Bullying Tips for Back to School

Bullying Tips


One of the biggest concerns from parents during the back-to-school season is bullying. Some 160,000 kids skip school every day because they fear of being attacked or ridiculed by bullies. The good news is that these disturbing statistics can be limited with the proper education.

As an educator that has worked with hundreds of children on anti-bullying strategies, I have found that the most important skill a child should have when dealing with bullies is confidence.  No matter what you teach a child, it will not be effective without the confidence to put the lessons into action. Children that fall victim to bullies usually are targets because they lack the confidence to stand up for themselves. Therefore, it is very important that you begin instilling confidence within your child if you want him or her to effectively handle bullying.

Here are a few tips on how you can build confidence within your child:

Make sure that you are a good listener when talking with your child. Try not to ignore your child’s feelings. Children are more confident when they feel like they are being heard. If you, as a parent, take the time to listen to your child then he or she will have more confidence to speak their mind when dealing with bullies.

Pay attention to your child’s moods. If your child is grumpy or agitated, then most-likely he or she can act the same way around other children. That can increase the chance of your child falling victim to unnecessary arguments and fights with others. Factors that can affect your child’s mood include:

  • Lack of proper sleep each night. Children need at least 8 hours of total sleep per night. If they are not getting the proper amount of rest, then it can affect their mood the next day.
  • Insufficient diet. Certain foods affect children’s moods including foods that are high in sugar, caffeine or fat. Keep your child’s diet balanced with plenty of fruits and vegetables.
  • Lack of exercise. Children that do not exercise regularly tend to have a lower level of energy which will affect his or her mood. This can also lead to obesity which makes your child more prone to bullying.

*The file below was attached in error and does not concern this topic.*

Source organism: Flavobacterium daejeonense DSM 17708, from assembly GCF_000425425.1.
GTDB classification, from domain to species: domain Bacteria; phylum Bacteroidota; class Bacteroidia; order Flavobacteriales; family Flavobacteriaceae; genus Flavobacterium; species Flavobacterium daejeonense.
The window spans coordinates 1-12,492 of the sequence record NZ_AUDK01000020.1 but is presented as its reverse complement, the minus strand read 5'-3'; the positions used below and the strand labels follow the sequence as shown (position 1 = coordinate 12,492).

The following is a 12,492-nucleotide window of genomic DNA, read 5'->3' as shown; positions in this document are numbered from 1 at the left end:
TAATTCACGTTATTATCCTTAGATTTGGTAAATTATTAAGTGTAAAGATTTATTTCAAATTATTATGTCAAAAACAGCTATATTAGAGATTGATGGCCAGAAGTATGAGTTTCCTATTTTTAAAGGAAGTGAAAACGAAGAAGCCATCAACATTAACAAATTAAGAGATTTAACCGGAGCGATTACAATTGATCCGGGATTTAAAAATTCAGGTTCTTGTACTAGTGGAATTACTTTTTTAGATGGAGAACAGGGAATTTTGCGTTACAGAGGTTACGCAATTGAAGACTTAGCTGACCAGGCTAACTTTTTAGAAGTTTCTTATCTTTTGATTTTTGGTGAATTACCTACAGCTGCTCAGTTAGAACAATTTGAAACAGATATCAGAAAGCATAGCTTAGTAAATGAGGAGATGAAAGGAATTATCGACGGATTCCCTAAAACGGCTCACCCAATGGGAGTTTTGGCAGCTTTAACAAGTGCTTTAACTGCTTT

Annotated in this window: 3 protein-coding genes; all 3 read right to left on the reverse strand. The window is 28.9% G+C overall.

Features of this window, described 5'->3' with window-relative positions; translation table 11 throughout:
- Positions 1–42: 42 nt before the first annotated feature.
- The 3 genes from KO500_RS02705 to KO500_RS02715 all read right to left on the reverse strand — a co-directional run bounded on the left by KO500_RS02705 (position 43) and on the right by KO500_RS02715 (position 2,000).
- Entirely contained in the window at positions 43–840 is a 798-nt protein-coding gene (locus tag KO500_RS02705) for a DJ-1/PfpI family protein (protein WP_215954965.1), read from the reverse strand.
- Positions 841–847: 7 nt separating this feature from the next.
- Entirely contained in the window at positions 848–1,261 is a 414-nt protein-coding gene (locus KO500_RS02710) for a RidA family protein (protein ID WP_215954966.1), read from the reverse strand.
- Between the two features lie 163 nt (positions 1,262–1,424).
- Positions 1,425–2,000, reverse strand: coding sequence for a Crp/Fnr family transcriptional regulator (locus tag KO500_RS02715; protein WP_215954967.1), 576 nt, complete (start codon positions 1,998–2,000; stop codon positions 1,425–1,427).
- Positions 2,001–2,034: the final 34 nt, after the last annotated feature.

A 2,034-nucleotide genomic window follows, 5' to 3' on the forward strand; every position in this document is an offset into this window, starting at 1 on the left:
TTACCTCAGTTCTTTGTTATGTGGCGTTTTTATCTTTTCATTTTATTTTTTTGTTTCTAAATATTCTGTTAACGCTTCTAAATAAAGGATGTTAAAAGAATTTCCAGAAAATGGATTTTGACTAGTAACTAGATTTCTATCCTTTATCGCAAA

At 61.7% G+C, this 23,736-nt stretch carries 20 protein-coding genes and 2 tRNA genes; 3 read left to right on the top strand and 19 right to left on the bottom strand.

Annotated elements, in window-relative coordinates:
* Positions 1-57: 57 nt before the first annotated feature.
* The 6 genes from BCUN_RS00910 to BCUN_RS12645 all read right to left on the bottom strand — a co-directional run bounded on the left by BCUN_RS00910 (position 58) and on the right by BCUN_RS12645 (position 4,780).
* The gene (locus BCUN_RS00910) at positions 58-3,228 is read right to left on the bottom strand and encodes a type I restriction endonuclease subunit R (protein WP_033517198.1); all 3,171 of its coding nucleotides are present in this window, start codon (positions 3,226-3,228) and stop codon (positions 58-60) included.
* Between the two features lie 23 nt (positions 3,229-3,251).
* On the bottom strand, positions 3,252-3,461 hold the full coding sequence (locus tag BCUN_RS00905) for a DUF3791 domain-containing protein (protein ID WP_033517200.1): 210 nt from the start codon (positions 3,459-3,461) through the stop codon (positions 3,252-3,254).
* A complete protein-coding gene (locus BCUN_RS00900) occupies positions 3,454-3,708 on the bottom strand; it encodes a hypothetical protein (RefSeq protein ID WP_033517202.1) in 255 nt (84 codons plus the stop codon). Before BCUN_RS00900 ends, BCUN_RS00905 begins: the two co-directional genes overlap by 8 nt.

Keep your child active in extra-curricular sports and activities, such as Martial Arts. Your child will make plenty of new friends and learn skills which can build confidence.  Make sure the activities are healthy and are focused on character development. Also make sure that the teachers and coaches are experts at working with children and building confidence. If you pick the right activity, then you will notice a change in your child’s confidence almost immediately.

Is your child a confident individual? If so, then the next step is to speak with your child about anti-bullying strategies.

Here are five strategies that you should review with your child:

  1. Assert yourself. Have your child practice standing tall and using a strong voice saying: “That’s teasing. Stop it.” or “Stop making fun of me. It’s mean.”
  2. Use “I want.” Role-play with your child by having him or her address you (the bully) by saying: “I want you to leave me alone,” or “I want you to stop teasing me.”
  3. Question it. Have your child practice responding to an insult with a non-defensive question: “Why would you say that?” or “Why would you want to tell me I am dumb and hurt my feelings?”
  4. Ignore it. Bullies love it when their teasing upsets their victims, so help your child find a way to not let his or her tormentor get to him/ her. Pretend they’re invisible, walk away without looking at them, quickly look at something else and laugh, or look completely uninterested.
  5. Make Fun of the Teasing. Teach your child how to reply to bullies by saying something like: “Wow, you are so smart because you pick on other kids.” Or, “Did you think of that all on your own?”

Remember, the key to dealing with bullies is all about how confident your child feels. The strategies above only work if your child is confident enough to say them. Role-playing is only half of the lesson. You child must be exposed to enough role-models and equipped with the proper amount of stimulants that increase confidence.20799149_1516032361786678_5075932752371371051_n


Teaching with the Brain in Mind

At Bossier Martial Arts and Fitness we do things a bit differently than many traditional schools.

Our focus is teaching with the brain in mind!